Philosophy of Language: A Contemporary Introduction

Front Cover
Routledge, Aug 21, 2012 - Philosophy - 264 pages
Philosophy of Language introduces the student to the main issues and theories in twentieth-century philosophy of language. Topics are structured in three parts in the book. Part I, Reference and Referring Expressions, includes topics such as Russell's Theory of Desciptions, Donnellan's distinction, problems of anaphora, the description theory of proper names, Searle's cluster theory, and the causal-historical theory. Part II, Theories of Meaning, surveys the competing theories of linguistic meaning and compares their various advantages and liabilities. Part III, Pragmatics and Speech Acts, introduces the basic concepts of linguistic pragmatics, includes a detailed discussion of the problem of indirect force and surveys approaches to metaphor.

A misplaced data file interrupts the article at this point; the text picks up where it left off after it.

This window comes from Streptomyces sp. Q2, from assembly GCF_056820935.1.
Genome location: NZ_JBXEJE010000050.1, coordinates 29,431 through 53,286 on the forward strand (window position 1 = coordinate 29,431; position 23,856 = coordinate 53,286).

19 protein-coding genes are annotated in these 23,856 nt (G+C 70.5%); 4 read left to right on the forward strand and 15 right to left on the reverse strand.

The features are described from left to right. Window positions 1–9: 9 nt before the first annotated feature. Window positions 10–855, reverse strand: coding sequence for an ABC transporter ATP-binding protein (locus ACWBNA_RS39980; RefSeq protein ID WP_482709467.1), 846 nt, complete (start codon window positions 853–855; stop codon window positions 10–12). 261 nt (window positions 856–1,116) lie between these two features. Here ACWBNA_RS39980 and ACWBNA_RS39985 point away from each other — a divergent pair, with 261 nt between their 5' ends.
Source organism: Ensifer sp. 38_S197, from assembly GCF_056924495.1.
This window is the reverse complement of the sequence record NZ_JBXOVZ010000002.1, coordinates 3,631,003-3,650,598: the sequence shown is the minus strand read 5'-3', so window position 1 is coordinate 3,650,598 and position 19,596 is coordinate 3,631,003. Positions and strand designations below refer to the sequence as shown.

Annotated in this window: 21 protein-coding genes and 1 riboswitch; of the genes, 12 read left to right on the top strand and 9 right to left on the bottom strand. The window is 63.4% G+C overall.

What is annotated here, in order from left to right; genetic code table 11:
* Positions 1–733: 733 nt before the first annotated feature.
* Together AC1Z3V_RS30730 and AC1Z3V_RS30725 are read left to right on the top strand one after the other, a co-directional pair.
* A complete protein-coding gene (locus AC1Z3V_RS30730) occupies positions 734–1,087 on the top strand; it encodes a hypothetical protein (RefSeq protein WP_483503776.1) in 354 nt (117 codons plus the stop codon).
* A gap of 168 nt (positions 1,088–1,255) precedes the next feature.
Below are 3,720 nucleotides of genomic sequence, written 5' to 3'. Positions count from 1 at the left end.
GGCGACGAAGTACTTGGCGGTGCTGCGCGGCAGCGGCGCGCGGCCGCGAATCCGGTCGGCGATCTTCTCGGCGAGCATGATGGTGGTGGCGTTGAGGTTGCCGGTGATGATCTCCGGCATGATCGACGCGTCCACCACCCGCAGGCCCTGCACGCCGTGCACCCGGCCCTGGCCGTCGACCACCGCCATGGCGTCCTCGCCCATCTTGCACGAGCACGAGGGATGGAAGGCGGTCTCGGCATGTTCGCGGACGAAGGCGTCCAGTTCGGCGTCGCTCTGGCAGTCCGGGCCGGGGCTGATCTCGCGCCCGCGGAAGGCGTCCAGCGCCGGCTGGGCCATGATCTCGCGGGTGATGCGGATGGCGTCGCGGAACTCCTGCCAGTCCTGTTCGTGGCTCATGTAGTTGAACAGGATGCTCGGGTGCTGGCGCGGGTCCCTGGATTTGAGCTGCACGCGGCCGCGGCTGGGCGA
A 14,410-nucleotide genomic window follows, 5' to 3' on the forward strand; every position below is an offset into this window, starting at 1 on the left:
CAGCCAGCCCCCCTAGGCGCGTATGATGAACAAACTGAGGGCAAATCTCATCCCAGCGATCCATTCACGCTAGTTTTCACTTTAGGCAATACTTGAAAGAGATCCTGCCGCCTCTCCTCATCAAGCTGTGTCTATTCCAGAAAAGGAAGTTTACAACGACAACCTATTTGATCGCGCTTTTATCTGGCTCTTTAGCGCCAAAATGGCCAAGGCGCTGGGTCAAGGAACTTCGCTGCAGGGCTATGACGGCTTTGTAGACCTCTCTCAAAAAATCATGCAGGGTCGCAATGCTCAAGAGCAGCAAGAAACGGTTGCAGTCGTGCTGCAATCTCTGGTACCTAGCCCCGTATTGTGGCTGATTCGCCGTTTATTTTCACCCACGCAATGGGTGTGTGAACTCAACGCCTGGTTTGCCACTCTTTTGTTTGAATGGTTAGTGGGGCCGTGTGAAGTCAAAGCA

Unique features of the text:
* chapter overviews and summaries
* clear supportive examples
* study questions
* annotated further reading
* glossary.
 

What people are saying - Write a review

LibraryThing Review

User Review  - neverstopreading - LibraryThing

The philosophy of language is an interesting subject if you love words, how they work, and the significance of what they signify. Although this book is an introduction to the subject, it should not be ... Read full review

Contents

Introduction Meaning and Reference
1
Reference and Referring
9
Theories of Meaning
73
Pragmatics and Speech Acts
161
The Dark Side
205
Glossary
227
Bibliography
229
Index
239
Copyright

Other editions - View all

Common terms and phrases

Bibliographic information